“There are days when doctors work over 24 hours without sleep or hardly any; there are medical doctors who would be on duty while their families are coming under Israeli attack; there are doctors who would be working while suffering acute pain,” Atef added. “Things have become so much worse for civilians, medical teams, and medical facilities with the failure to stop the Israeli war,” he explained.
“At the first few weeks, things were really tough; then came the ground invasion and the deliberate targeting of medical facilities including key hospitals; and then came the forced eviction of the north and the middle of Gaza into the south, with people being packed in a complete absence of basic hygiene requirement, the growing inability of the medical system to handle the outspread of infections, and the utter lack of basic medicines,” Atef said.
“The nightmare has been suffocating; to talk of an Israeli offensive against Rafah where over half of the Palestinians of Gaza have been forced to settle under unbearable living and health conditions is simply to talk of tens of thousands of people being killed with every single hour,” he added.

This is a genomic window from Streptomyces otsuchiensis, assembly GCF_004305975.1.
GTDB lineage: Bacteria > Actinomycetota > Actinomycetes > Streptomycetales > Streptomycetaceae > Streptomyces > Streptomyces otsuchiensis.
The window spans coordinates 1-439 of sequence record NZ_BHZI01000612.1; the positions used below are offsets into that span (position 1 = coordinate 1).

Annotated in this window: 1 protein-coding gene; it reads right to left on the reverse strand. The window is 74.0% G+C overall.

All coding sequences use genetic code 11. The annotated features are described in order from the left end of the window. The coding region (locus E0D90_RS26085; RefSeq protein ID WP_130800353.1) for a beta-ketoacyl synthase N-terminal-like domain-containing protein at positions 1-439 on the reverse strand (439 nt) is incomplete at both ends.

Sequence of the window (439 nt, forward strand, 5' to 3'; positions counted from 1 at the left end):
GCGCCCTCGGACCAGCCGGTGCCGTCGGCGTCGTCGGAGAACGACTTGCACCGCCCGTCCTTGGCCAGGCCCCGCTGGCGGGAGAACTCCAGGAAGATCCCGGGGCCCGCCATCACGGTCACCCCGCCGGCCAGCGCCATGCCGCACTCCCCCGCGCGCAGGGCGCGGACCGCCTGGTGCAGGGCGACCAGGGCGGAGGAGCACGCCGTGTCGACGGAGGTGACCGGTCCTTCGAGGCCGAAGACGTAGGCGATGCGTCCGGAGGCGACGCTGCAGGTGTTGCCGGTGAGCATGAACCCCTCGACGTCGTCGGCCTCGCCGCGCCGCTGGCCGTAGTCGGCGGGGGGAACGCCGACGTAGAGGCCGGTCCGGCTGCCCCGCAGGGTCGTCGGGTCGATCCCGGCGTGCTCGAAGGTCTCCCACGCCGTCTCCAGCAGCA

“We saw the highest number of injuries and casualties with every single attack,” Atef said, adding that this is the function of the lethal weapons and ammunition that Israel has been using in this war.
“The injuries we have been seeing are essentially caused either by an explosion [of a missile] that results in immediate harm or by a shrapnel of the missile, which could hit any part of the body,” he said. “Given the high density of people in Rafah and since there is no safe place to take refuge in because Israel simply attacks everything and anything, an offensive on Rafah would simply mean the end of Palestinians in Gaza,” Atef stressed.